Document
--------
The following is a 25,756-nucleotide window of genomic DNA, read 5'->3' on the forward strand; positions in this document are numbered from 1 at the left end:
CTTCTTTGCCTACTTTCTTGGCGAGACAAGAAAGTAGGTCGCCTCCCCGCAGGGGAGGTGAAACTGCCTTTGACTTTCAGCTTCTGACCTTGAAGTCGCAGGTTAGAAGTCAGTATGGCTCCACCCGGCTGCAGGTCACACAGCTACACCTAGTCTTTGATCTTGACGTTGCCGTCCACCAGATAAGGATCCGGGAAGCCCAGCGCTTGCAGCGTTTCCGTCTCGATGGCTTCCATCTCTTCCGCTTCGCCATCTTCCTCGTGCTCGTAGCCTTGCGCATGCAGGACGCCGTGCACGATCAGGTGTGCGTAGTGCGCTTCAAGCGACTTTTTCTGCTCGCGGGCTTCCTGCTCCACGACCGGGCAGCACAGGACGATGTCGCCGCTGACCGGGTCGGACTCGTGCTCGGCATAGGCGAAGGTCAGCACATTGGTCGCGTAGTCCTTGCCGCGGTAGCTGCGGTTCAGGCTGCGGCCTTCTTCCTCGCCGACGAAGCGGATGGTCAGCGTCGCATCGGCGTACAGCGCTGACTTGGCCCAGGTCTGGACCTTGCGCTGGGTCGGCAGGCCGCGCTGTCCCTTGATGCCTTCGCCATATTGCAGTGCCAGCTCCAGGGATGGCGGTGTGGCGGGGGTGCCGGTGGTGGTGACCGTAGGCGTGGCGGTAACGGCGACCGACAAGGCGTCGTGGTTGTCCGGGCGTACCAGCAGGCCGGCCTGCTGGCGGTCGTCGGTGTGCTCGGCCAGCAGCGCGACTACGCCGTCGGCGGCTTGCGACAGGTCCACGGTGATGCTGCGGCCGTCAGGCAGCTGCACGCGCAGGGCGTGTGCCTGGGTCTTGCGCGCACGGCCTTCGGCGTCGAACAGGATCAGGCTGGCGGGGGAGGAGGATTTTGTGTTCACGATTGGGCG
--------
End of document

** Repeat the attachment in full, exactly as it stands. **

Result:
The following is a 25,756-nucleotide window of genomic DNA, read 5'->3' on the forward strand; positions in this document are numbered from 1 at the left end:
CTTCTTTGCCTACTTTCTTGGCGAGACAAGAAAGTAGGTCGCCTCCCCGCAGGGGAGGTGAAACTGCCTTTGACTTTCAGCTTCTGACCTTGAAGTCGCAGGTTAGAAGTCAGTATGGCTCCACCCGGCTGCAGGTCACACAGCTACACCTAGTCTTTGATCTTGACGTTGCCGTCCACCAGATAAGGATCCGGGAAGCCCAGCGCTTGCAGCGTTTCCGTCTCGATGGCTTCCATCTCTTCCGCTTCGCCATCTTCCTCGTGCTCGTAGCCTTGCGCATGCAGGACGCCGTGCACGATCAGGTGTGCGTAGTGCGCTTCAAGCGACTTTTTCTGCTCGCGGGCTTCCTGCTCCACGACCGGGCAGCACAGGACGATGTCGCCGCTGACCGGGTCGGACTCGTGCTCGGCATAGGCGAAGGTCAGCACATTGGTCGCGTAGTCCTTGCCGCGGTAGCTGCGGTTCAGGCTGCGGCCTTCTTCCTCGCCGACGAAGCGGATGGTCAGCGTCGCATCGGCGTACAGCGCTGACTTGGCCCAGGTCTGGACCTTGCGCTGGGTCGGCAGGCCGCGCTGTCCCTTGATGCCTTCGCCATATTGCAGTGCCAGCTCCAGGGATGGCGGTGTGGCGGGGGTGCCGGTGGTGGTGACCGTAGGCGTGGCGGTAACGGCGACCGACAAGGCGTCGTGGTTGTCCGGGCGTACCAGCAGGCCGGCCTGCTGGCGGTCGTCGGTGTGCTCGGCCAGCAGCGCGACTACGCCGTCGGCGGCTTGCGACAGGTCCACGGTGATGCTGCGGCCGTCAGGCAGCTGCACGCGCAGGGCGTGTGCCTGGGTCTTGCGCGCACGGCCTTCGGCGTCGAACAGGATCAGGCTGGCGGGGGAGGAGGATTTTGTGTTCACGATTGGGCG